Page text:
Tips and Guides

Money Matters You Need To Know Before Buying A Condo

Because buying a property takes research, preparing the funds, and a lot of thought

Original Article: Bubbles Santos Salvador Photography: Dairy Darilag (Main Photo)

For couples who are starting a family and who are working in the city, buying a condo seems the rational choice when it comes to finding a place to live in. After all, why spend all your money on rent when you can invest in a property that you can own? But before you make this big decision, think and ponder thoughtfully before writing your first check. Here are factors to consider: 

1. Weigh the pros and cons of buying a pre-selling unit versus a ready-for-occupancy one.

Pre-selling units are more affordable because the downpayment terms are usually stretched. You can also choose which floor you want your unit to be in, in which direction it is facing (north, south, east, or west), and the best view. On the other hand, ready-for-occupancy or RFO units cost more and have different payment terms compared to those of a pre-selling unit. But if you want to move in right away, RFO units are your best bets.

2. Make sure you have enough funds to purchase a condo.

When you’ve already chosen a unit to buy, be prepared for the reservation fee, which is deductible from the final condo unit price, and initial downpayment. Developers usually require a 20 percent downpayment, either spot cash or staggered over a specific number of months. The remaining 80 percent will be paid off either through a bank loan, an in-house financing scheme, or through PAG-IBIG Fund if you’ve already made at least 24 monthly contributions.

3.  Research which banks can offer you the amount you need on interest rates that you are willing to work with.

Some banks have tie-ups with developers, and these can make it easy for you to find funding for your condo. It also depends on the bank you’re going to get your loan from if you will be granted fixed or variable interest rates, which will factor in in your monthly amortization. To give you an idea, say you are paying off a P3M to P5M balance, you will need to shell out between P25,000 to P55,000 a month. 

4. Know the different payment schemes available to you.

Developers can give you five, ten, or fifteen years to pay your remaining balance. Some even allow 20 years. Interest rates vary depending on how many years you are going to pay off your balance. But before you decide, check if you are financially capable to invest in a property. Can you shell out the required amount per month to pay for your mortgage? Do you have buffers in case you experience a blow on your finances?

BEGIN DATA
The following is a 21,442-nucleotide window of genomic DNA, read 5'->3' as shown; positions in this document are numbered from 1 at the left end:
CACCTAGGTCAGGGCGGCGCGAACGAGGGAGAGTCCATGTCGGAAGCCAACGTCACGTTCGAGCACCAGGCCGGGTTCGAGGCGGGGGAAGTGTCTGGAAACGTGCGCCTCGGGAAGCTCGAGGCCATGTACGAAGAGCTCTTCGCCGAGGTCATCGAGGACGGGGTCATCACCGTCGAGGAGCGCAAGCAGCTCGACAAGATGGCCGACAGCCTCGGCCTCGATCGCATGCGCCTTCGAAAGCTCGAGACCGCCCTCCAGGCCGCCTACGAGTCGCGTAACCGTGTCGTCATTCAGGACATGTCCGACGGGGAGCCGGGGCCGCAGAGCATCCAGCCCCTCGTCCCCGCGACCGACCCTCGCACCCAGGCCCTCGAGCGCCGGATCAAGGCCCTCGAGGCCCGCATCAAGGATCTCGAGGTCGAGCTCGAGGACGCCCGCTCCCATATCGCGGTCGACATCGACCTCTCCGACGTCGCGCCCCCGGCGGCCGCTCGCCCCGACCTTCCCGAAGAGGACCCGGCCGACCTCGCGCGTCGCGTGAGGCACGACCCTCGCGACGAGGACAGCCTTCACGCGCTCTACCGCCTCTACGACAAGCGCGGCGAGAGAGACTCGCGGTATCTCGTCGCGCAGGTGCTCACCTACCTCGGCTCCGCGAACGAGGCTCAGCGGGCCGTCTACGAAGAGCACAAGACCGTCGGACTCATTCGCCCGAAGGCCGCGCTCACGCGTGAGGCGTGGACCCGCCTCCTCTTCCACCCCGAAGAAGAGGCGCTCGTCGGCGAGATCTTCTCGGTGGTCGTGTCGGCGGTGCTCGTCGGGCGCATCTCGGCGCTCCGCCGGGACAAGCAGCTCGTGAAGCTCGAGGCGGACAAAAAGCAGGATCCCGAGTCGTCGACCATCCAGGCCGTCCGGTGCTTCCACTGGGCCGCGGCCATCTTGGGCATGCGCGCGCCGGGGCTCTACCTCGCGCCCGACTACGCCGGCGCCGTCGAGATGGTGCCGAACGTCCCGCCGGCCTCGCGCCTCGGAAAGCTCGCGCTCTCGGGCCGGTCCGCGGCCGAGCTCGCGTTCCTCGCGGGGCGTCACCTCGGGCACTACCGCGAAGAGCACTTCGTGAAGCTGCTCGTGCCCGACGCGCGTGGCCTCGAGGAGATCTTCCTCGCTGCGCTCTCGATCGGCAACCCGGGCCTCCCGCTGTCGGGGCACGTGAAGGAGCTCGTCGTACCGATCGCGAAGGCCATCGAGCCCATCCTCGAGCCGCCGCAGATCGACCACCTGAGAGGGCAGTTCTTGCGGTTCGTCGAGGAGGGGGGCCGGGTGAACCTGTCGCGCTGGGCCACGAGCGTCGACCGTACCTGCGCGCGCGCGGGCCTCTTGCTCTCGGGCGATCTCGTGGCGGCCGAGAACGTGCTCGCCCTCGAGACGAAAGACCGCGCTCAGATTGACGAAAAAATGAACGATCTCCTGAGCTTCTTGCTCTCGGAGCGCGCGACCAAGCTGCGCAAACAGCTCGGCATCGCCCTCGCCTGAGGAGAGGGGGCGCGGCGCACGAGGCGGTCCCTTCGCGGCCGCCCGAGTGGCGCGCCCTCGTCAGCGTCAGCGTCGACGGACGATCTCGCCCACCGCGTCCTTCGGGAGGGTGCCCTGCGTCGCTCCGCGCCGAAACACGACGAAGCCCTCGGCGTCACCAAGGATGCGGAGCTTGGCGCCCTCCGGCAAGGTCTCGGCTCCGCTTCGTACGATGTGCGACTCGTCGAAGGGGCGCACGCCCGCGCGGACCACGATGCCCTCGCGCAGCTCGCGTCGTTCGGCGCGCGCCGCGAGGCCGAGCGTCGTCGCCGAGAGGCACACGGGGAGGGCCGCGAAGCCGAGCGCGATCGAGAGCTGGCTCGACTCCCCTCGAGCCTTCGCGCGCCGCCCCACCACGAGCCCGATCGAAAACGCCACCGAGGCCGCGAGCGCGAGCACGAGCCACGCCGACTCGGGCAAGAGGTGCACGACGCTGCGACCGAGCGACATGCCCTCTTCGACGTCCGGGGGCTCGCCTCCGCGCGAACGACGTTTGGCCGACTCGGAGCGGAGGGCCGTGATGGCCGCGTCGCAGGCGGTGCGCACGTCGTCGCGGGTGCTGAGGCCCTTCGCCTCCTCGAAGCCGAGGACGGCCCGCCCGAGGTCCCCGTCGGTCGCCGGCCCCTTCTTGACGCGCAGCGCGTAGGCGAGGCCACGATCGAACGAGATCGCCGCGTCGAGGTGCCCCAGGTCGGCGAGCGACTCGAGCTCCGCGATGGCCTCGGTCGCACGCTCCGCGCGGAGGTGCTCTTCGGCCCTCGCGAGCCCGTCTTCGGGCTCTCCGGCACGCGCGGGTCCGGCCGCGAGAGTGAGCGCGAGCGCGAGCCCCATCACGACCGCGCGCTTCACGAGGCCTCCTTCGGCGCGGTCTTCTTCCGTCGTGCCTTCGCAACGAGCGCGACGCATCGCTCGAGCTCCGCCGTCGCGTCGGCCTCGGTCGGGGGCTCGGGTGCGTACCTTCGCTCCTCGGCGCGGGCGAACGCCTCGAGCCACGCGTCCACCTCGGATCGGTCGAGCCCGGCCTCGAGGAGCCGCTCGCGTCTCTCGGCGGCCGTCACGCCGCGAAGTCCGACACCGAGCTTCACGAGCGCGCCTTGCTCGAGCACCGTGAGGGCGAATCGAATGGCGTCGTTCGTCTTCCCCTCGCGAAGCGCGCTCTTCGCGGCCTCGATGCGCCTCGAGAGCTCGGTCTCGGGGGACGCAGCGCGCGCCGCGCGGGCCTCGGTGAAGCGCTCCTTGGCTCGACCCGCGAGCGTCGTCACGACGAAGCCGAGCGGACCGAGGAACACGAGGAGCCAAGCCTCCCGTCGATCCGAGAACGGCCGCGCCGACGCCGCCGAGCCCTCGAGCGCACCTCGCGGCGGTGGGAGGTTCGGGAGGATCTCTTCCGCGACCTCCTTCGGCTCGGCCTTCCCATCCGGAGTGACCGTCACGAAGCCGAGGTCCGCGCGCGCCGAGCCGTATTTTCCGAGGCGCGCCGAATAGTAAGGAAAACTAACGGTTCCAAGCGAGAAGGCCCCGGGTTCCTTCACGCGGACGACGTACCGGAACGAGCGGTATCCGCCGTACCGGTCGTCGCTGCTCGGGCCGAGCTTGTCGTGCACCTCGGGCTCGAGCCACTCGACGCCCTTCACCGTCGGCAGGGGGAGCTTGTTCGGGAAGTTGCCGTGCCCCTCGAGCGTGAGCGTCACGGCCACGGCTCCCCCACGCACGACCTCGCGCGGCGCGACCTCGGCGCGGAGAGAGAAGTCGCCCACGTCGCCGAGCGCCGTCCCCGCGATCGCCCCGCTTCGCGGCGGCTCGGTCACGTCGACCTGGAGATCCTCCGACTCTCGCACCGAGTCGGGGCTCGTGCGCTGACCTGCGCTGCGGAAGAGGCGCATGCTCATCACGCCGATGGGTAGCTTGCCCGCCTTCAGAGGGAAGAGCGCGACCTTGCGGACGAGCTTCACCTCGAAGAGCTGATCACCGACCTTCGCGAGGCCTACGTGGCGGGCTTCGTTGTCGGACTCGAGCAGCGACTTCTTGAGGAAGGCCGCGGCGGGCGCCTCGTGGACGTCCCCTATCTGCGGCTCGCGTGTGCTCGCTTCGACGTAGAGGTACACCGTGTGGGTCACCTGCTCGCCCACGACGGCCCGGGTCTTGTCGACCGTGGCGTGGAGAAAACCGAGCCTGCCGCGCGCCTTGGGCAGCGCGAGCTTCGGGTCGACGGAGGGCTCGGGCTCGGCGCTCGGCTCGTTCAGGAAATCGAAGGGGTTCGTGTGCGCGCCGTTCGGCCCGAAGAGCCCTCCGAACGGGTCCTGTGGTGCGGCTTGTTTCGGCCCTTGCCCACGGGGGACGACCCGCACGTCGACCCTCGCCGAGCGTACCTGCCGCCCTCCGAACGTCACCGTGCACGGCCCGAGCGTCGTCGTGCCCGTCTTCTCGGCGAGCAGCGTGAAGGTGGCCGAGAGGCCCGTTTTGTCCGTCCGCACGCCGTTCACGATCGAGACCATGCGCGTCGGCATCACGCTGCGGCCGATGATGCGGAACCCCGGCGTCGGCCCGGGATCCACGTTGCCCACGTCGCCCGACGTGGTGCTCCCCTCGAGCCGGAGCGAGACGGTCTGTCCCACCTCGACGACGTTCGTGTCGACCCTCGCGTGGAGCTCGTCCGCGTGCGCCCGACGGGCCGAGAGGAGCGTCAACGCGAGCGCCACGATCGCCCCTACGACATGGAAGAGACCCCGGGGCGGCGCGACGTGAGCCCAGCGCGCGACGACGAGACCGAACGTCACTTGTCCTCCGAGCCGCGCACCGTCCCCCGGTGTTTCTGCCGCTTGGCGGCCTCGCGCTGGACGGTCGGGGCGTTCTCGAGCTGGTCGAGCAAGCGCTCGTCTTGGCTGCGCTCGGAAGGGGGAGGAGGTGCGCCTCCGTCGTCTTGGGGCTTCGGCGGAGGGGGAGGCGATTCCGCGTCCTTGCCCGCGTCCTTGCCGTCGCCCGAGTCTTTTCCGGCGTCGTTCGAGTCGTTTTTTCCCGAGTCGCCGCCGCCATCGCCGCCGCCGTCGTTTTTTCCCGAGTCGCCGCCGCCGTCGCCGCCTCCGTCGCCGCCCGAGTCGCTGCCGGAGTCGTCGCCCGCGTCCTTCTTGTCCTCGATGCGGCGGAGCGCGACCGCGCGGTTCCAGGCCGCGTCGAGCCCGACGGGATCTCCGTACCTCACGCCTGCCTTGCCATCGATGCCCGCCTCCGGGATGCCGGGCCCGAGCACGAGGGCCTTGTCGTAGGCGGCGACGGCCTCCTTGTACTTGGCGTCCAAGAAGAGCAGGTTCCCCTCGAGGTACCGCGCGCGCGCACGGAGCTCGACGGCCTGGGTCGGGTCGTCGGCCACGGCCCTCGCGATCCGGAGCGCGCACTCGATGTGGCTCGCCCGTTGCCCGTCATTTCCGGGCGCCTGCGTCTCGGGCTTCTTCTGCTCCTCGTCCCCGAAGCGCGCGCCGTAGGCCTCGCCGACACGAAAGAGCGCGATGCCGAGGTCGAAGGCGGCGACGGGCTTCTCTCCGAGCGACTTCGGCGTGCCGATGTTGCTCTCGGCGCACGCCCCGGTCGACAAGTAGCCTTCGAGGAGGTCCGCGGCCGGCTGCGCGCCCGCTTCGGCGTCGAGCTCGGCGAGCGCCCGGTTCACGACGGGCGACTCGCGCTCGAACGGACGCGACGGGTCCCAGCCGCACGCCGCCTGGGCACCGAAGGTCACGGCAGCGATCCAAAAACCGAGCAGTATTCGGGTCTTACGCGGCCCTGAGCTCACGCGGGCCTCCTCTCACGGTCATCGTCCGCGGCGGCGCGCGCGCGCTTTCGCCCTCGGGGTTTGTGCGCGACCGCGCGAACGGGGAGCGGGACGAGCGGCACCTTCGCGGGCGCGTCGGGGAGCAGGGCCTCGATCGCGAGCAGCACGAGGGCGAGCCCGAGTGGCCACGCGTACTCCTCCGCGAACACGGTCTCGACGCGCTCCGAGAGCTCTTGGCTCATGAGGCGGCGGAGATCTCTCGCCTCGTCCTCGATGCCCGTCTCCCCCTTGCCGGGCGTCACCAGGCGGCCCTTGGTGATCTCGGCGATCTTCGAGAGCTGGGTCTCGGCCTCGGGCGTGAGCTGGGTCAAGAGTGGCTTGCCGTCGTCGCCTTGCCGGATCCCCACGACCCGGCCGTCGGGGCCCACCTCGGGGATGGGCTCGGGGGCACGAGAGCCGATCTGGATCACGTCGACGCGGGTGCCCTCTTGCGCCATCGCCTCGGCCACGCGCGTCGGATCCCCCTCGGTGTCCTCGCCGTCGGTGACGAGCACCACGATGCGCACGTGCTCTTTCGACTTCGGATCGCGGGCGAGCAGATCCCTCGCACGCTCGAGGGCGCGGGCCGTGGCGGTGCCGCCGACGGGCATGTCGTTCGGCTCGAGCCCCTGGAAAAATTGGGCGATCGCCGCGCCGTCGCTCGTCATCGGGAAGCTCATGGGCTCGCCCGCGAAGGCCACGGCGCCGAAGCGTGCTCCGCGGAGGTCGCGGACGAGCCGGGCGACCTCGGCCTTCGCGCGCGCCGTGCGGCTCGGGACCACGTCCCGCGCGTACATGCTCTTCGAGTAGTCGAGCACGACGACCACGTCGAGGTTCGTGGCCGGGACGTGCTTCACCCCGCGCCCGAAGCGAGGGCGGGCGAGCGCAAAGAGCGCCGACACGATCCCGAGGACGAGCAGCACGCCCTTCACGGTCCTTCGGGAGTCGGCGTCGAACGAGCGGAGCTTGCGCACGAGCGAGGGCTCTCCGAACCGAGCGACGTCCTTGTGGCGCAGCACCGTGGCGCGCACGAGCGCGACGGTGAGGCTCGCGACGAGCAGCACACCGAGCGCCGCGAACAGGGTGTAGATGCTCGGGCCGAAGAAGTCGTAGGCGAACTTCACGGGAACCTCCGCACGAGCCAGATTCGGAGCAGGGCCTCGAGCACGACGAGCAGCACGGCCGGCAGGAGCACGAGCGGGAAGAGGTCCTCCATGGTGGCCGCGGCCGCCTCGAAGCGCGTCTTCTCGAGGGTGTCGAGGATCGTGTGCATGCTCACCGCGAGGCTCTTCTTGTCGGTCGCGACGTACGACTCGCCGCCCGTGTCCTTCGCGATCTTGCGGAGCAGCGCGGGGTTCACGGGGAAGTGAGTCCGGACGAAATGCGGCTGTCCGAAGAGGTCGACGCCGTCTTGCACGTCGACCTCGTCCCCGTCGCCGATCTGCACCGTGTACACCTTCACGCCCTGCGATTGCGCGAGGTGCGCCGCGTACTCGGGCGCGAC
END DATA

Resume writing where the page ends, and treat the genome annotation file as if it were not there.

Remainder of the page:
5. Ask about lump sum payments and monthly installments.

For example, Rockwell Primaries allows you to pay a 5 percent spot-cash downpayment, and an additional 7.5 percent spread over 18 months. To pay for the remaining 7.5 percent, you will be paying a 2.5 percent lump sum every six months (three payments) to complete it. This allows you more leeway to budget your finances.

6. Look out for possible discounts.

Some developers give discounts when you pay the total price in cash. Discounts may seem attractive, but practice caution as well. Examine if you will get the best value for your money when you pay in cash, because it will already be tied in with your investment, especially if you bought your unit at its pre-selling stage. In this case, you may find it more advantageous if you go for a deferred payment scheme because buyers can enjoy interest-free installment terms, like a 24-month or 48-month straight payment plan without interest.

7. Check if you’ve already covered all fees.

After paying for the reservation fee and downpayment have signed all the necessary documents, check to confirm if the closing fees or move-in fees have been included. Fees for documentary stamp tax, transfer tax, transfer fees, notarial and documentation fees, and other administrative and handling fees will be factored in in the final payment computation. You will also get an assessment of joining fees, Meralco deposit, water meter deposit, association dues, and other charges when the unit is turned over to you. 

Read the original article (“Condo Smarts”) in the January 2015 issue of Good Housekeeping Philippines magazine. Log on to for more details.

Additional photos: Toto Labrador

More on

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